Driving Oddities in Vancouver

If you are from other parts of the world, or even other parts of Canada, you will find Vancouverites a strange bunch of drivers.

When I first came to Vancouver I had inherited a set of aggressive driving tendencies from elsewhere in urban Canada.

Therefore it came as a shock when trying to pressure Vancouver drivers to hurry up; it actually confused them and they slowed down.  There seems to be a certain disinterest in driving.  Clouds?  Imaginary friends?  I could not tell what was distracting Vancouver drivers.  With the advent of cell phones, the distraction became directly observable.  If you see a Vancouver driver with a cell phone, assume they have no idea you are there; you could approach them in a car the size of the Enterprise – at warp speed and Red Alert – and they’d not know you were there.

For maximum comedy, watch how people do 4-way stops in Vancouver.  Just to be sure, I looked up the official rules for British Columbia.  Basically, assuming the intersection is safe to proceed into:

  • The first vehicle at the intersection that comes to a complete stop goes first.
  • If two or more vehicles arrive at the same time, the one on the right goes first.
  • If two vehicles are facing each other, and have arrived at roughly the same time, the one turning a left turn must let the one going straight go through.

In Vancouver, drivers don’t know if they have come to a complete stop, nor do they know if the other cars have come to a stop.  No one seems to know right from left.  Some try to sluff through: a kind of hesitating stop that seems to say: “Hey. I don’t really want to stop; will you let me go?”  There’s also seems to be a size rule.  If I’m driving a really expensive Range Rover and am on my cell phone, I might as well go because the other pipsqueak cars would not possibly want to challenge me.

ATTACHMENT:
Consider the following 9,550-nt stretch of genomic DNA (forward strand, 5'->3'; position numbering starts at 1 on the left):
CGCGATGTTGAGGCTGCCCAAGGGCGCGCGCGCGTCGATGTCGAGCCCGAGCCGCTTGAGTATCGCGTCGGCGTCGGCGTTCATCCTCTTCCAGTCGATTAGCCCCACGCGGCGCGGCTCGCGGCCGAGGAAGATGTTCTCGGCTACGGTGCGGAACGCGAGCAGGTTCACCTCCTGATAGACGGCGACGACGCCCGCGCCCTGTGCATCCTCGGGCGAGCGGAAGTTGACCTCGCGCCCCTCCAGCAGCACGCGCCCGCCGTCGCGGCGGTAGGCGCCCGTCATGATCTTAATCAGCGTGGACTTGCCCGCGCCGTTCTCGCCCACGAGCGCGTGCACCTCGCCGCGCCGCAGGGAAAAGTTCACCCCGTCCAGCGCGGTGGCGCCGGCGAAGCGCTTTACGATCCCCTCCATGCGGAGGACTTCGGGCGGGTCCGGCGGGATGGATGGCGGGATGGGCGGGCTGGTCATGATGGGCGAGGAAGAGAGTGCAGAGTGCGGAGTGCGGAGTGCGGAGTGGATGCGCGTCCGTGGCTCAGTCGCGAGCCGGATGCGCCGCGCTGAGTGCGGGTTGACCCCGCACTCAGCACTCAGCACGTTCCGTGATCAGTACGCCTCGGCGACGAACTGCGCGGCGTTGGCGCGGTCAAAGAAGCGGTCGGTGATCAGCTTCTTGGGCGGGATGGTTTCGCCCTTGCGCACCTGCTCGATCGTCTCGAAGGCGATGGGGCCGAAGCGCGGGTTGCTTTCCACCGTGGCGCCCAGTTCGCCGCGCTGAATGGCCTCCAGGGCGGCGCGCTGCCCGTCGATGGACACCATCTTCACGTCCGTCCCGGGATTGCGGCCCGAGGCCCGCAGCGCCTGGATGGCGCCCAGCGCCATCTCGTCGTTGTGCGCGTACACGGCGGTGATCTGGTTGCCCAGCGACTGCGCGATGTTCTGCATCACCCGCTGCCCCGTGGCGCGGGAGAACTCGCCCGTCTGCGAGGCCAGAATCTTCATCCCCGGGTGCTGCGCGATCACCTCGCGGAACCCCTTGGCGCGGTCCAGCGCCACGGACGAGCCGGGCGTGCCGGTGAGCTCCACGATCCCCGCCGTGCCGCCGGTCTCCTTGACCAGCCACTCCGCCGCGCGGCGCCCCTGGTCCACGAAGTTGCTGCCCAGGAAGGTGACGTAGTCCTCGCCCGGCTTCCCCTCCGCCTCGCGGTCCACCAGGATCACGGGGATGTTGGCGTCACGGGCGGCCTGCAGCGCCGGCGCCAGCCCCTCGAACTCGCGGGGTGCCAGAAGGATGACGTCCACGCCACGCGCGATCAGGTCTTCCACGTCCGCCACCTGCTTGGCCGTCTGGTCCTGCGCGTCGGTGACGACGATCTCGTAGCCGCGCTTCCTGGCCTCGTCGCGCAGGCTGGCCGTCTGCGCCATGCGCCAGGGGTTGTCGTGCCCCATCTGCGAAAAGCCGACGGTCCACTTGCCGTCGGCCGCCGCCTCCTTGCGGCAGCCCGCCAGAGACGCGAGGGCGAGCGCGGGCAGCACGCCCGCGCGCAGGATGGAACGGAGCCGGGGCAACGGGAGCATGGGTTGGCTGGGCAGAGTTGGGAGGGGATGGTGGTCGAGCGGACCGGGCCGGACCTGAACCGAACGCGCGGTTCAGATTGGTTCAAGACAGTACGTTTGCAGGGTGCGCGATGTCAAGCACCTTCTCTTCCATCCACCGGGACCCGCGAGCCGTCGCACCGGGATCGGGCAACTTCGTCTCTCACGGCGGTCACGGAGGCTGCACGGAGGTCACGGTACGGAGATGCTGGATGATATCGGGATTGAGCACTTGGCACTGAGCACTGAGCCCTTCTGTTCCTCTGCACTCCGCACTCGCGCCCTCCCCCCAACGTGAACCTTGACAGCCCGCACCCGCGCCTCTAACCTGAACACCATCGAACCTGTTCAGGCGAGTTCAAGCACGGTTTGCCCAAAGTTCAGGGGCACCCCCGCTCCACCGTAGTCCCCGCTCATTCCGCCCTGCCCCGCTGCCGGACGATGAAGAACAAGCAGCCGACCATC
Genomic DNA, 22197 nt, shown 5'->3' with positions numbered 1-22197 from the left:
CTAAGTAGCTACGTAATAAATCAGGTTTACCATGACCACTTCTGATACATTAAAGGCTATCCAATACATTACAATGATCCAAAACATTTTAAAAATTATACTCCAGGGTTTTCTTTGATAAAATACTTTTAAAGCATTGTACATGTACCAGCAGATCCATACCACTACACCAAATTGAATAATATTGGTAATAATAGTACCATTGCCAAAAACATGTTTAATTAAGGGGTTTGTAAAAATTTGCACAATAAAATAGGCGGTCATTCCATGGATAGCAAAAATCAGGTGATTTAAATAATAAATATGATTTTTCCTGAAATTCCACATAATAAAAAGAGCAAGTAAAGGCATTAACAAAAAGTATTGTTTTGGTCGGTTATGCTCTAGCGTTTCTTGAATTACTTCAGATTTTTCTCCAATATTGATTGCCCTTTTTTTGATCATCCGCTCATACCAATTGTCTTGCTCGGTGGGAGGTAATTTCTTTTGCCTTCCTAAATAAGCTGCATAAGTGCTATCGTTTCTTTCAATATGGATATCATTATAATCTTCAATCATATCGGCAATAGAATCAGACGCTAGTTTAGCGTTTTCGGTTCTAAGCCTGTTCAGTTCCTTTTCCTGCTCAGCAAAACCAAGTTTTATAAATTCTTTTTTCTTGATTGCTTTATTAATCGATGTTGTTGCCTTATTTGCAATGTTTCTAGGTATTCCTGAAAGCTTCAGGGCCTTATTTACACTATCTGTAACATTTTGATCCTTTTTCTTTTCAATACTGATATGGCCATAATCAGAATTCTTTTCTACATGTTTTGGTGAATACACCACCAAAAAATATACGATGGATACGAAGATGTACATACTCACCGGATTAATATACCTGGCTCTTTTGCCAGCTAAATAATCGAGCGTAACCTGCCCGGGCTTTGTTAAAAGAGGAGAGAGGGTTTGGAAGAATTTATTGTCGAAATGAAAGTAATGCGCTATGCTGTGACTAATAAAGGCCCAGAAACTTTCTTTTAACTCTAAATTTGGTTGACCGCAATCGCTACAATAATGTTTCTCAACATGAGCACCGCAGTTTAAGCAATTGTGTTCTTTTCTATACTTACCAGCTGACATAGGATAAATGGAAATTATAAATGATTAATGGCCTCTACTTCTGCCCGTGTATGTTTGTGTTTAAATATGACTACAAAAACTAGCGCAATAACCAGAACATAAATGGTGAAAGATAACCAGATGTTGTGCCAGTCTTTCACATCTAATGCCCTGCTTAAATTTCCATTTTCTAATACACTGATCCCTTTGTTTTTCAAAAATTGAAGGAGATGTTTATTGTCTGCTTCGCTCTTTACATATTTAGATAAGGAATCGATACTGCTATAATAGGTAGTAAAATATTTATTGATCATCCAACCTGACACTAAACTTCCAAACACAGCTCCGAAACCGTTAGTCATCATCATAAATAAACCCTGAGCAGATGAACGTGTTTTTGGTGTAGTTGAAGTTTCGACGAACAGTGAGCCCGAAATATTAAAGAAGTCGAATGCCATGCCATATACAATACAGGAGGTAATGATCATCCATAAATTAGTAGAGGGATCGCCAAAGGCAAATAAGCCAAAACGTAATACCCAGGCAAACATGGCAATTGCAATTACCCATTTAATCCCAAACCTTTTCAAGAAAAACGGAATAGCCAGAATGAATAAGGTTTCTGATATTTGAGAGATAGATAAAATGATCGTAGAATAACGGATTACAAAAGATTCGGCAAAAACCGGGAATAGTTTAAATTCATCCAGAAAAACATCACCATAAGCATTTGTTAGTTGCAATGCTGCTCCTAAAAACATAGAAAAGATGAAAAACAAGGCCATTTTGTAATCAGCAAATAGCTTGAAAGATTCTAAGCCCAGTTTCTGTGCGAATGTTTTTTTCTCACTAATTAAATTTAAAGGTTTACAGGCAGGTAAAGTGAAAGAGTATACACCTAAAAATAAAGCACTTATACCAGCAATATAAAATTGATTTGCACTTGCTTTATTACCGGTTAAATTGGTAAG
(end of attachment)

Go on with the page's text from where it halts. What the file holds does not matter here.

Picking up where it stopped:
What totally makes me mental in Vancouver are left hand turns at advance greens.  In Toronto – at least the last time I drove there – it felt like you could put 27 cars through on a good advance green.  However, in Vancouver, the first person at the left green arrow seems to be, at first, shocked that they are first in line.  Then it seems that they’ve forgotten where the steering wheel and gas pedal are.  They proceed slowly into the intersection after what seems like enough time to finish a text message on the cell phone.

By the standards of the rest of the world, pedestrians in Vancouver are insane.  When driving in Vancouver assume that pedestrians have right of way at any intersection not controlled by traffic lights.  Further assume they will exercise this right at anytime without looking.  Most aren’t insane enough to try this on busy thoroughfares, but on the side streets, be sure of it.  One variation on the pedestrian rule is bin divers (they collect returnable bottles).  These folks will cross the road at any place at any time, assuming their shopping carts full of stuff will protect them.

But where Vancouver driving really confuses me is how good they are at merging.  The Lion’s Gate Bridge routinely – when coming from West Vancouver or North Vancouver – merges 4 or 5 lanes into one.  It’s slow, but everyone seems to follow a basic rule.  Let one in; Go.  Let one in; Go.  It is so predictable way that it’s amazing.

If you go over the Lion’s Gate, sneak a look at the view, even if you are driving.

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